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Practical Demystification of CRDTs (LambdaDays 2016)

Dmitry Ivanov
February 20, 2016

Practical Demystification of CRDTs (LambdaDays 2016)

Prepared & presented together with Nami Nasserazad (https://twitter.com/namiazad) and Didier Liauw.

Abstract:

In a connected world, synchronising mutable information between different devices with different clock precision can be a difficult problem. A piece of data may have many out-of-sync replicas but all of those should eventually be in a consistent state. For example, TomTom users, having personal navigation devices, smartphones, MyDrive website accounts, expect their navigation information be synchronised properly even in the occasional absence of network connection.

Conflict-free Replicated Data Types (CRDTs) provide robust data structures to achieve proper synchronisation in an unreliable network of devices. They enable the conflict resolution being done locally at the data type level while guaranteeing the eventual consistency between replicas.

In this talk, in addition to an introduction to CRDT, our main focus will be on a special type of CRDT-set called OUR-set (Observed, Updated, Removed) which we created to extend known CRDT-sets with update functionality. We will explain the advantages of this data structure to solve many synchronisation problems as well as its limitations. We also show how a basic implementation of OUR-set CRDT in Scala and its counterpart in Java looks like and enumerate a set of subtle considerations which should be taken into account.

Dmitry Ivanov

February 20, 2016
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Transcript

  1. Prac%cal Demys%fica%on
    of
    CRDTs
    Nami Nasserazad (@namiazad, nami.me)
    Dmitry Ivanov (@idajan8s)
    Didier Liauw
    17-18 February 2016, Kraków
    1

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  2. Disclaimer
    We are NOT:
    • Distributed systems experts.
    • Hardcore academia guys.
    Just curious engineers hacking on real
    world problems.
    2

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  3. Who we are?
    "Fool" stack developers hacking on:
    • Backend services
    • Mobile || SDKs
    • Infrastructure && AWS && DevOps
    3

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  4. Server Development Stack
    5

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  5. Client Libraries
    6

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  6. NavCloud Nature
    • Unstable connec,ons
    • Limited bandwidth
    • Seamless edit/view in offline mode
    • Concurrent changes with poten7al
    conflicts
    • No guarantee on updates order
    • No data loss
    • Data convergence to expected value
    7

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  7. How to Deal with this Nature?
    8

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  8. Bad programmers worry about the
    code. Good programmers worry
    about data structures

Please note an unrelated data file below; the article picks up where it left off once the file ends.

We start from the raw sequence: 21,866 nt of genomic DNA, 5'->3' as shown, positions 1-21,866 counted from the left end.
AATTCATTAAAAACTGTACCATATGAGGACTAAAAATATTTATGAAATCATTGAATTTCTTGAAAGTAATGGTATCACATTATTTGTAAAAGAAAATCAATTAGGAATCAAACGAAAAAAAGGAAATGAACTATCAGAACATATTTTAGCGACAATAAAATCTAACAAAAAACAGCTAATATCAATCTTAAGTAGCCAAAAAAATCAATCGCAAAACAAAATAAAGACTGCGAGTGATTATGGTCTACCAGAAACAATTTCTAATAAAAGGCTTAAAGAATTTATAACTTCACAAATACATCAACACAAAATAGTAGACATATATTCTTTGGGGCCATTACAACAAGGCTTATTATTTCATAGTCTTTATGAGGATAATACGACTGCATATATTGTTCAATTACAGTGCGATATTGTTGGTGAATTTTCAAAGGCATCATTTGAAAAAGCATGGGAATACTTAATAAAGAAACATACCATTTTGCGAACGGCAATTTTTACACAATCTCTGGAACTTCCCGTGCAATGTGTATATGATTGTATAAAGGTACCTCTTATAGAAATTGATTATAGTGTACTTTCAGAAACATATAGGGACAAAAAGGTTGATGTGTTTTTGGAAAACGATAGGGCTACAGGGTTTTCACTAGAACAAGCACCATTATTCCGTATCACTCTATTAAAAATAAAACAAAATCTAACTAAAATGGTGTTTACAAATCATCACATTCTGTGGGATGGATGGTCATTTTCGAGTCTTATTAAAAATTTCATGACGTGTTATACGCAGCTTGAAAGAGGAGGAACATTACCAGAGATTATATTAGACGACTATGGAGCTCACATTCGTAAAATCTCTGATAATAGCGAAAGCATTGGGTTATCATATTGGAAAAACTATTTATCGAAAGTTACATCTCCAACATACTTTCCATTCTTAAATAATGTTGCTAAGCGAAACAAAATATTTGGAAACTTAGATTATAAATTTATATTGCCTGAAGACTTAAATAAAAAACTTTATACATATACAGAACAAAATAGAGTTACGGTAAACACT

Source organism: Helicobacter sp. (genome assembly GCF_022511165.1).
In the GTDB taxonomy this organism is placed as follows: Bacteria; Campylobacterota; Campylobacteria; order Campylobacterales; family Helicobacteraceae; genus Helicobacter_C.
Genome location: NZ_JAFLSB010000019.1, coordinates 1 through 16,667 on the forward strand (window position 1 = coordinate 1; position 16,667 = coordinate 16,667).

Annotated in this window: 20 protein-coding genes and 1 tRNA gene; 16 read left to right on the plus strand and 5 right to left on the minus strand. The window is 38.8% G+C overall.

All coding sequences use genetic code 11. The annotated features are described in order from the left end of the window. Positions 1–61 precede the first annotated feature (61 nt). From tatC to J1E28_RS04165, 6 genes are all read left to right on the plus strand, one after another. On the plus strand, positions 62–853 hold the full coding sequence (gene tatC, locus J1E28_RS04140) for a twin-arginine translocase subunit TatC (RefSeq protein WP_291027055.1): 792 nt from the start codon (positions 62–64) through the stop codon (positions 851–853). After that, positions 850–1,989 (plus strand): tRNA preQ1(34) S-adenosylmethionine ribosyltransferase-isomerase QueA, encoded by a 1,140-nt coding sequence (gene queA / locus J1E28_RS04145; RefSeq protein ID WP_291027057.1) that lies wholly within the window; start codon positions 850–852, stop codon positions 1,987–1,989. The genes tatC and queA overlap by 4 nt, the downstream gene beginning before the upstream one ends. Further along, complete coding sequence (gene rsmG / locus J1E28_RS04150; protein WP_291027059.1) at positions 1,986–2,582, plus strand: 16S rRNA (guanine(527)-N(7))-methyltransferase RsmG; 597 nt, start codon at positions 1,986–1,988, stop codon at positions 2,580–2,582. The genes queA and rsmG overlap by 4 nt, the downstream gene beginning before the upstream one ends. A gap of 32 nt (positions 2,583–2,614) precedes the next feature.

— Linus Torvalds
    9

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  9. CRDT
    DT: Data Type
    CRDT is a data type with its own algebra
    11

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  10. CRDT
    R: Replicated
    CRDT is a family of data structures which
    has been designed to be distributed
    12

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  11. CRDT
    C: Conflict Free
    Resolving conflicts is done automa2cally
    13

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  12. What is Merge?
    • A binary opera-on on two CRDTs
    • Commuta've: x • y = y • x
    • Associa've: ( x • y ) • z = x • ( y • z )
    • Idempotent: x • x = x
    16

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  13. How Does it Help?
    In Distributed Systems:
    • Order is not guaranteed:
    • No Problem: Merge is Commuta-ve and Associa-ve
    • Events can be delivered more than once:
    • No problem: Merge is Idempotent
    17

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  14. What Does it Bring in Prac1ce?
    • Local updates
    • Local merge of receiving data
    • All local merges converge
    18

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  15. G-Counter
    Merge: Max of corresponding elements: A:6 B:3 C:9
    TotalValue: Sum of all elements: 6 + 3 + 9 = 18
    21

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  16. Max Func)on
    • A binary opera-on on two CRDTs
    • Commuta've: x max y = y max x
    • Associa've: ( x max y ) max z = x max ( y max z )
    • Idempotent: x max x = x
    22

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  17. G-Set
    Merge: Union of sets: { x, y, z, a, b, c }
    Total Value: The same as the merge result
    24

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  18. Union Func)on
    • A binary opera-on on two CRDTs
    • Commuta've: x ∪ y = y ∪ x
    • Associa've: ( x ∪ y ) ∪ z = x ∪ ( y ∪ z )
    • Idempotent: x ∪ x = x
    25

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  19. CRDT in NavCloud
    26

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  20. Favourite Loca-ons
    Synchronisa-on
    27

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  21. Naive Approach?
    28

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  22. Last Write Wins
    29

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  23. Problems
    • Unstable connec-ons
    • Actual update -me < Sent -me
    • Network latency
    • Sent -me < Received -me
    • Unreliable clocks
    30

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  24. Stale update may win!
    31

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  25. NavCloud Nature vs CRDT
    • Unstable connec,ons ✔
    • Limited bandwidth ✔
    • Seamless edit/view in offline mode ✔
    • Concurrent changes with poten7al
    conflicts ✔
    • No guarantee on updates order ✔